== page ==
The U.S. Bureau of Labor Statistics collects employment and unemployment statistics in two major ways. The first is the Current Population Survey, which is a household survey performed each month. These are the numbers which I use in my Northern Colorado economic reporting and are by place of residence (households). The other is the Current Employment Statistics (establishments-place of work) and are reported by employers each month to state agencies and forwarded to the BLS. The latter does not include self-employed persons and most agricultural workers.
The BLS also reports six different series of employment/unemployment statistics. U-3 is the statistic routinely reported by the news media. In March, the U-3 unemployment rate in the U.S. was 8.2 percent. The U-6 rate, however, was 14.8 percent.
The U-6 rate of unemployment is the total unemployed, plus all persons marginally attached to the labor force, plus total employed part-time for economic reasons, as a percent of the civilian labor force, plus all persons marginally attached to the labor force. Persons marginally attached to the labor force are those who currently are neither working nor looking for work but indicate that they want and are available for a job and have looked for work sometime in the past 12 months. Discouraged workers, a subset of the marginally attached, have given a job-market related reason for not currently looking for work. Persons employed part-time for economic reasons are those who want and are available for full-time work but have had to settle for a part-time schedule.
U-6 is the unemployment rate as bad as it can get using data collected by the BLS in its Current Population Survey. U-6 data is available for the U.S. and states, but not for metropolitan areas. The U-6 rate for Colorado was 15.4 percent in March vs. 8.7 percent for the U-3 rate. Colorado’s unemployment was higher than the U.S. for both the U-3 and U-6 rates. The U-6 rate is usually just less than double the U-3 rate.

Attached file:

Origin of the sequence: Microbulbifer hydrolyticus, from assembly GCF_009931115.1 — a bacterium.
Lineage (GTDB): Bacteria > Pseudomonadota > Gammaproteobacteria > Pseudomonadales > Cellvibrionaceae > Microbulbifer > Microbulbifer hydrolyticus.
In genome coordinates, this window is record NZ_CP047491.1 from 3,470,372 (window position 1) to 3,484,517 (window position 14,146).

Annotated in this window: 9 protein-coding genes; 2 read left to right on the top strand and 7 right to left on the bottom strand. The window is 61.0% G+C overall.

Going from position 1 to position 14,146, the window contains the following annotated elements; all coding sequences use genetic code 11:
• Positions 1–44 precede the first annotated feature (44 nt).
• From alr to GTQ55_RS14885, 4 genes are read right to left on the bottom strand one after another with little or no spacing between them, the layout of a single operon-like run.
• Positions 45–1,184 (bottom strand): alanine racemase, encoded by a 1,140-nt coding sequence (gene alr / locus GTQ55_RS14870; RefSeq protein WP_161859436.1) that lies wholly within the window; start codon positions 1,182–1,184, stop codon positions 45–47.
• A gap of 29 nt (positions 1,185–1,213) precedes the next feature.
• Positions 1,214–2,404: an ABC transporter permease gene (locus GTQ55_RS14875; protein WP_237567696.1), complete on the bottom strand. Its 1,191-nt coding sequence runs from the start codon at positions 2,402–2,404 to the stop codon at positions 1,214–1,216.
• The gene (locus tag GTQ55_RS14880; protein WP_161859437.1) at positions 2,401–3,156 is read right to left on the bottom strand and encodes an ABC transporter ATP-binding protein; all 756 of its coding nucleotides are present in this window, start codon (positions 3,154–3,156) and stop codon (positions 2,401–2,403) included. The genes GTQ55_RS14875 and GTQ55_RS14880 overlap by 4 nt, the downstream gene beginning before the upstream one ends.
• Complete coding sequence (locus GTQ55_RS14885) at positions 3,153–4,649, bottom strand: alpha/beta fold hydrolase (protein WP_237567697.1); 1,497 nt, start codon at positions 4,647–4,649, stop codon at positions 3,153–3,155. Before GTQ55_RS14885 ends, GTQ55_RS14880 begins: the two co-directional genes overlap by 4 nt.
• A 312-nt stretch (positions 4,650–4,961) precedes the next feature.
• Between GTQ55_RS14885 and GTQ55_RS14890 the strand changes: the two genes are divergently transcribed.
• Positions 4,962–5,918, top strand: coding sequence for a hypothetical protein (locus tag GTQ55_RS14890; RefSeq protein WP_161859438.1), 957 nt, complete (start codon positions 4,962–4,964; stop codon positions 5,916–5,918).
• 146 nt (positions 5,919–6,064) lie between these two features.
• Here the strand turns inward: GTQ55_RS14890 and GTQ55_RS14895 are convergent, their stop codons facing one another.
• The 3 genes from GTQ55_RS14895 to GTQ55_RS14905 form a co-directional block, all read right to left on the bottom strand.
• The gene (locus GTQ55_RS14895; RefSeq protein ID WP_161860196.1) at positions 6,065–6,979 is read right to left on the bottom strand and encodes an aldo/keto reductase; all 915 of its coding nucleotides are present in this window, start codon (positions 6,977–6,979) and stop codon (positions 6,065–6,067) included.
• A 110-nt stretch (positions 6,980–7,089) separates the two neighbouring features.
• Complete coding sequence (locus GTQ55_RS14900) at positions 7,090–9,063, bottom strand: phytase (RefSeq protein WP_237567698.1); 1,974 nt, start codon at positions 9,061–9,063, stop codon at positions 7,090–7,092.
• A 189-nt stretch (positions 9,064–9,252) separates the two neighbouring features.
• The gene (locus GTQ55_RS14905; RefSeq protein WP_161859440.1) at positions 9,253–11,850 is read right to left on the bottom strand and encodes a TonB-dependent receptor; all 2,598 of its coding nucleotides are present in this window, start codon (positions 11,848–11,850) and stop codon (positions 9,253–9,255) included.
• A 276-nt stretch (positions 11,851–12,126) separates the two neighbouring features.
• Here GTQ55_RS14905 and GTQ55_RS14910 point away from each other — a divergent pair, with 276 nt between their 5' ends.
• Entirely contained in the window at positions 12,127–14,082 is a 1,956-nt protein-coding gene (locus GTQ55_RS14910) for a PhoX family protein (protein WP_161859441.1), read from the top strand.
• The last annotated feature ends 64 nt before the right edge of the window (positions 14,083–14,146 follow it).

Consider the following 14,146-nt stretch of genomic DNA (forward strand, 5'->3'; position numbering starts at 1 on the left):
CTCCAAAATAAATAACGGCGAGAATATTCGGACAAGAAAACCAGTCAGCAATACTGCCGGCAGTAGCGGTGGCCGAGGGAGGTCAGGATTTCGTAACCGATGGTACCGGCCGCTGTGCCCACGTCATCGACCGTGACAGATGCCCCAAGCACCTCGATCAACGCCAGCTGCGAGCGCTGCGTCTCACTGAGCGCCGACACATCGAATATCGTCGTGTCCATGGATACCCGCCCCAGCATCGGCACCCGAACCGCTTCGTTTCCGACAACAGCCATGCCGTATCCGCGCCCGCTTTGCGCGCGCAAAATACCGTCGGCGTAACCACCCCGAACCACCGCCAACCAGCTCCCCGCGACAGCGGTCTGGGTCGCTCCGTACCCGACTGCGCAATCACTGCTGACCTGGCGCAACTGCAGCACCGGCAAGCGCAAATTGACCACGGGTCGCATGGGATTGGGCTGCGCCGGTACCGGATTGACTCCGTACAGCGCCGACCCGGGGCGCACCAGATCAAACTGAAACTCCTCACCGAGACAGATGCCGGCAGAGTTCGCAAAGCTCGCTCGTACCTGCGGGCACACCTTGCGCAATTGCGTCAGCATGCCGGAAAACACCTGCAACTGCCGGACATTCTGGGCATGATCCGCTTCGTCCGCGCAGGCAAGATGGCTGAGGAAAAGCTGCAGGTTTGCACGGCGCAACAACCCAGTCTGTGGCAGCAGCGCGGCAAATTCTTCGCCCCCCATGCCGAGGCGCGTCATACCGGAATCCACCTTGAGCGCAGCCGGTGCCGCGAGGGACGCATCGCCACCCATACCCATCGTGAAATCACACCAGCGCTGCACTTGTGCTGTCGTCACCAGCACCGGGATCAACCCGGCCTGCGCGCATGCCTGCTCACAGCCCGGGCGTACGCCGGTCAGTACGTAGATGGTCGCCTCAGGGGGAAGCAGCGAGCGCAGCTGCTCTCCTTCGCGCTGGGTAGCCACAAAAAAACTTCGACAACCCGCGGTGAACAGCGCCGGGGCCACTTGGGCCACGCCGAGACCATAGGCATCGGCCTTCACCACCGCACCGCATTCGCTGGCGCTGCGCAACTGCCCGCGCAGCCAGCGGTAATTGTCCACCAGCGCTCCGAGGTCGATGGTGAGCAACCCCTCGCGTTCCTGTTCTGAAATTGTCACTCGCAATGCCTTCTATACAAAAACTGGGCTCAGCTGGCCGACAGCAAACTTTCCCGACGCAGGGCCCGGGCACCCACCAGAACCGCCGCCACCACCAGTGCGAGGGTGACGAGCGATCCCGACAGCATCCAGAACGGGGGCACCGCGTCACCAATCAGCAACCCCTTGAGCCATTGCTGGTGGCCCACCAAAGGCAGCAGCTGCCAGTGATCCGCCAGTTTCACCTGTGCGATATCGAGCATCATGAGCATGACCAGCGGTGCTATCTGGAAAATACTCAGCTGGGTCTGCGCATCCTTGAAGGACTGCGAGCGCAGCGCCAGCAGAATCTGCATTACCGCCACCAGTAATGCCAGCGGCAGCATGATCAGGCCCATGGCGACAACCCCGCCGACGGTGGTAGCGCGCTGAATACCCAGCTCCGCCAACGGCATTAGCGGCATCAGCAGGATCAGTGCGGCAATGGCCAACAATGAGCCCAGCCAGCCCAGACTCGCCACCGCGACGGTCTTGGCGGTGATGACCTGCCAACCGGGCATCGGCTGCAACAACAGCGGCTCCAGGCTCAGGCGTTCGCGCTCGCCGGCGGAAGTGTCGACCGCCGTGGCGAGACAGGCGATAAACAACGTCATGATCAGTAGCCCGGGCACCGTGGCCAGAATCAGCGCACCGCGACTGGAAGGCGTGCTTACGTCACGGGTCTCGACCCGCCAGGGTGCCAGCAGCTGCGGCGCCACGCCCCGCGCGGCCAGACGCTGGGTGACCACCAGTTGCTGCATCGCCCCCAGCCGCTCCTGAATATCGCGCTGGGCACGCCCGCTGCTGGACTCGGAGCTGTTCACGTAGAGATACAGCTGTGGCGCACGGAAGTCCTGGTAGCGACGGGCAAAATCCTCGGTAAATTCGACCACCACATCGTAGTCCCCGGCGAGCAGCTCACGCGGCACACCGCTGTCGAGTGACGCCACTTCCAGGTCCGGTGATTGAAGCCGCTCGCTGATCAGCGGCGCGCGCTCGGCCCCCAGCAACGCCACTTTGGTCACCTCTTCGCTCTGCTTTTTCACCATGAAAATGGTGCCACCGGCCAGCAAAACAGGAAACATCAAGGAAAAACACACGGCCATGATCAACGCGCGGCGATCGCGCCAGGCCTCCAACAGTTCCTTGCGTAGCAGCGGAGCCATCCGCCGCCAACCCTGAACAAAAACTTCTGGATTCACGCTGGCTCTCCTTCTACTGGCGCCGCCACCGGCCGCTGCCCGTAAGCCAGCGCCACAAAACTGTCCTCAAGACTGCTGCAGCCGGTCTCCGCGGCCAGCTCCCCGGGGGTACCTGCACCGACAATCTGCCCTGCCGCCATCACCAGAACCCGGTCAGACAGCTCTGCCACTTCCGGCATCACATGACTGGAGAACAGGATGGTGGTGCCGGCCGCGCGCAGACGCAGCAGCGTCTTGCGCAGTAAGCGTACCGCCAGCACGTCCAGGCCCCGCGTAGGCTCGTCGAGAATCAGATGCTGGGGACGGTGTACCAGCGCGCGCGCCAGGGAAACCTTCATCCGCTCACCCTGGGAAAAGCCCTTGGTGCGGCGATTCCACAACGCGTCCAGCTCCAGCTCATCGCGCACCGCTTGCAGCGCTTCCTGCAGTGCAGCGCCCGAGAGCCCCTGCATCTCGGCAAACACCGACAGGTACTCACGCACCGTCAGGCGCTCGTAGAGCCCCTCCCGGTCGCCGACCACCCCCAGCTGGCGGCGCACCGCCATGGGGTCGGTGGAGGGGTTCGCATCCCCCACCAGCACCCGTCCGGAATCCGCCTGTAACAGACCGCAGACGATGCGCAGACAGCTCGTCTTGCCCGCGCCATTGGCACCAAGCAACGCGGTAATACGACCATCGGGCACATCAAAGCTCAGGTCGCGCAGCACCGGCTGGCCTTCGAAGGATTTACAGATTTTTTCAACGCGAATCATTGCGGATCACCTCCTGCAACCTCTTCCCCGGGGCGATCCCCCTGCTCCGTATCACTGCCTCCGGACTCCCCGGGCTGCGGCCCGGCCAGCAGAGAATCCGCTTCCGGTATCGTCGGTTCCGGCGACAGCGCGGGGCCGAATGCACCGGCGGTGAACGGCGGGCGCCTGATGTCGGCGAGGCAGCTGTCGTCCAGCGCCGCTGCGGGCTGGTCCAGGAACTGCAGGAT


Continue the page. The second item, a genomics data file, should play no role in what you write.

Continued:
So the real unemployment rate, counting discouraged workers and underemployed part-time workers, is much worse than the official unemployment rate. In January 2000, the official unemployment rate in the U.S. was 4.5 percent while the U-6 rate was 7.8. The worst rate in 2000 was better than the current U-3 rate! Both the U-3 and U-6 rates for the U.S. took big jumps in mid-2008. U-6 was relatively stable between 7.5 and 10 percent from 2001 through mid-2008.
Even though the BLS data is not available for metropolitan or county areas, the U-6 rate can be estimated using total labor force data in its peak and comparing it to current employment. This underestimates the U-6 rate but is more accurate than the published U-3 rate. It should include discouraged workers who have quit looking for a job and, thus, are not counted in the U-3 labor force.
The labor force peaked in Northern Colorado at 303,118 workers in October 2008. It peaked in Larimer County at 180,378 workers in August 2009 and in Weld County at 123,724 workers in September 2009. As we can see, the greatest employment peaks in the counties of Northern Colorado did not correspond to the combined peak. Measured (U-3) employment in October 2008 was 8.2 percent; including discouraged workers increased that unemployment rate to 9.5 percent. The U-6 unemployment rate in October 2008 was 11.1 percent in the U.S. It averaged 9.2 percent in Colorado in 2008 and 13.7 percent in 2009. So, the unemployment situation was much better in Northern Colorado in the Great Recession than it was in either the U.S. or Colorado.
The actual plus discouraged worker unemployment rate peaked in Northern Colorado in January 2011 at 13.3 percent while the measured rate was 9.7 percent. The U.S. rate in that month was 17.3 percent and it averaged 15.4 percent in Colorado in 2010 (2011 data is not yet available). Again, we see that the unemployment situation was much better in Northern Colorado.
In March 2012, the actual measured unemployment rate in Northern Colorado was 7.7 percent while the discouraged worker rate was 8.8 percent. We still have not enticed all the discouraged workers back into the labor force. But the gap in the nearby chart is narrowing as the economy in Northern Colorado improves.
No one knows what the real unemployment rate is. We can only estimate it using data collected by the BLS. The BLS U-6 data is too unreliable for small areas like counties so is not reported, necessitating the above estimates.
John W. Green is a regional economist who compiles the Northern Colorado Business Report’s Index of Leading Economic Indicators. He can be reached at firstname.lastname@example.org.